So far it's only one non-jewish lady (out of about 15 jews) who has been very pushy since the beginning, and now she's brought two other people, and her daughter.
The head of the shlichus had no choice but to add her to our groupchat, as she ambushed him at our last event (over chanukah).
We're sending packages and shabbos things and it feels very off to include her and her friends. But if we don't include her, she goes to the other jews and complains about being left out. And the other jews then come to us to ask why she's not here and we can't tell them that it's because she's not jewish, as they're secular and don't really understand the halachic implications for us.

We really don't know what to do and how to handle it as we get bigger. We've been giving in so far, but it is not sustainable for us to keep giving in.

Thank you for taking the time to write back
Back to top

amother




Rainbow
 

Post Mon, Dec 06 2021, 2:31 pm
I would call someone or an organization that does kiruv on college campuses- this comes up a lot there. Along with the fact that a lot of the people who comes think they're Jewish, or at least half, but aren't (I heard someone tell me that when a kid who knows little to nothing shows up with a Jewish last name, he's more nervous than when it's not, because so often it's just the father who is Jewish.)
Back to top

amother




OP
 

Post Mon, Dec 06 2021, 2:32 pm
FranticFrummie wrote:
You need to explain to them that they are welcome, as long as they are in a conversion program with a sponsoring rabbi. They'll need a letter of introduction from the beis din they are converting with.

If they can't do that, there are always books or YouTube videos that can give them more information on Judaism.

This book is recommended by the Aish website: https://www.amazon.com/exec/ob.....hhat/

It might even be worth it to buy a bunch to have on hand, so that when you have to send someone away, they have something to take with them. That takes the sting out of the rejection.



Oh but the thing is, they're not converting and don't even think about it. They just think judaism is nice and the holidays are cute, so they come. They don't realize the implications. That's why I said chvs they think we're a church, you just come in and out.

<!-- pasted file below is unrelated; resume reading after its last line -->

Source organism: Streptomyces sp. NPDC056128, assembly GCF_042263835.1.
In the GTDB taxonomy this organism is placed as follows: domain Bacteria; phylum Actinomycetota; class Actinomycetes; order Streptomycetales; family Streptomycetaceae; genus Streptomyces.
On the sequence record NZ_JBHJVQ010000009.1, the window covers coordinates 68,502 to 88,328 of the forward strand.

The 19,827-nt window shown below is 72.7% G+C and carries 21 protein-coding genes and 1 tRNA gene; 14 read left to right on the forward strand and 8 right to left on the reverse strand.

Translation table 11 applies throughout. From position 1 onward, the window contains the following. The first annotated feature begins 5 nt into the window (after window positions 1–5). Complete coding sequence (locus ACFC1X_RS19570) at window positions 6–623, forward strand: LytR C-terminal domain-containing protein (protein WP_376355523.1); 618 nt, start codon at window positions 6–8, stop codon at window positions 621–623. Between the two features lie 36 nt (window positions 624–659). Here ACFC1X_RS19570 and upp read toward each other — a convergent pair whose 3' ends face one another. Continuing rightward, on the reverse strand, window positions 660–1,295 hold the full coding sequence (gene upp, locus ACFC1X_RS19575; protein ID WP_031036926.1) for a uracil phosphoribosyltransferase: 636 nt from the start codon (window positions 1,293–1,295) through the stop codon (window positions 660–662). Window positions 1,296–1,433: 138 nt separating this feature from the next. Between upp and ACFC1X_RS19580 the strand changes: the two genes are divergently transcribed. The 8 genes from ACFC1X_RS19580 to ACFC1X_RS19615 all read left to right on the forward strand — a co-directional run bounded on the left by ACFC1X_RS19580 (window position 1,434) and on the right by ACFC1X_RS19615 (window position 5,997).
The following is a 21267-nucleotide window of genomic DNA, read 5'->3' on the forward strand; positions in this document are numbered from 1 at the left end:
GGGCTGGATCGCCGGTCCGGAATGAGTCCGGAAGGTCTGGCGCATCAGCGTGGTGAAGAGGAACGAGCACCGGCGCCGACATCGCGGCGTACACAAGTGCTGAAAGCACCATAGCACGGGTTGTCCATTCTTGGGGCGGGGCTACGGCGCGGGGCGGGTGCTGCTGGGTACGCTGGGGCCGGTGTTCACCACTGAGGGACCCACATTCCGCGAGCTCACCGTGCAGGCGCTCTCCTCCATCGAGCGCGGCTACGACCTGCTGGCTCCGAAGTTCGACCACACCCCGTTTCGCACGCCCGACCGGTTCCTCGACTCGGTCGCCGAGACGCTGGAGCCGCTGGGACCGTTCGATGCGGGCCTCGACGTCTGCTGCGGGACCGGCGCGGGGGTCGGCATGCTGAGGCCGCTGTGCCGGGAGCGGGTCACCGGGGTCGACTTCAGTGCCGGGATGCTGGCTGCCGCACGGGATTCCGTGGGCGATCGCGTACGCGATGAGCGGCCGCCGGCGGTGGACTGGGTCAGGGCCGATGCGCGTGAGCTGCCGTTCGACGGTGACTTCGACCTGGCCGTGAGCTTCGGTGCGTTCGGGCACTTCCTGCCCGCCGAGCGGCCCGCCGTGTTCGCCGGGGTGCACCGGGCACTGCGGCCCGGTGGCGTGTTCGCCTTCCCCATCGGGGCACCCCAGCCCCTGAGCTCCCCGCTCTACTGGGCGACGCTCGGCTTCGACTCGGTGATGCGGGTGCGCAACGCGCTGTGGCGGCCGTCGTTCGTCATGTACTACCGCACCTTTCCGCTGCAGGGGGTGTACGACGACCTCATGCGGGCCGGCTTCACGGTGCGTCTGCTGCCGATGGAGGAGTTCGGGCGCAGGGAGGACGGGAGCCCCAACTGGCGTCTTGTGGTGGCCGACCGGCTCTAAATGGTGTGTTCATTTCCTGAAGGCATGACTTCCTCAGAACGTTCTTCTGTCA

So that's why I don't even want to mention conversion. I would absolutely not want to encourage them to convert, as that's not what they're interested in right now. It's just awkward so far.
But thank you for the recommendation, we will keep it in mind
Back to top

amother




OP
 

Post Mon, Dec 06 2021, 2:36 pm
MitzadSheini wrote:
You said "a couple" of non Jews. This doesn't sound like a big deal to me to let them join in. Much better, IMNSVHO than rejecting them!!! But clearly it's a big deal to you. Can you explain why? What sort of events are they? WHY is it unsustainable? Also- are you sure it is still necessary to do the highly visible advertising if the Jews in the community already know who you are?


Well when it was just the one non-jewish lady, we didn't make it a big deal. But she's been bringing people in and that is problematic for us. We're trying to build a community for the actual local jews, show them they're not alone, and they have us as a resource if anything. We're doing events for holidays and it's just not for non-jews, you know.
Back to top

MitzadSheini




 
 
 
 

Post Mon, Dec 06 2021, 2:38 pm
Ok now that you have explained a bit more it seems like the "pushiness" is what is really bothering you, would that be correct?
Back to top

chanatron1000




 
 
 
 

Post Mon, Dec 06 2021, 2:39 pm
Is introducing them to Noachidism an option?
Back to top

MitzadSheini




 
 
 
 

Post Mon, Dec 06 2021, 2:41 pm
chanatron1000 wrote:
Is introducing them to Noachidism an option?

And enlisting them, as they seem "the type" to actually organise their own, parallel Noachide group. Keep them busy and out of your way?
Back to top

amother




OP
 

Post Mon, Dec 06 2021, 2:44 pm
MitzadSheini wrote:
And enlisting them, as they seem "the type" to actually organise their own, parallel Noachide group. Keep them busy and out of your way?


This is actually not a bad idea at all. Thank you!!
Back to top

MitzadSheini




 
 
 
 

Post Mon, Dec 06 2021, 2:45 pm
amother [ OP ] wrote:
This is actually not a bad idea at all. Thank you!!


All credit to Chanatron1000 I just piggybacked her idea!
Back to top

FranticFrummie




 
 
 
 

Post Mon, Dec 06 2021, 2:47 pm
I became frum through an established kiruv group, and I've seen some of the things the rabbis have had to deal with.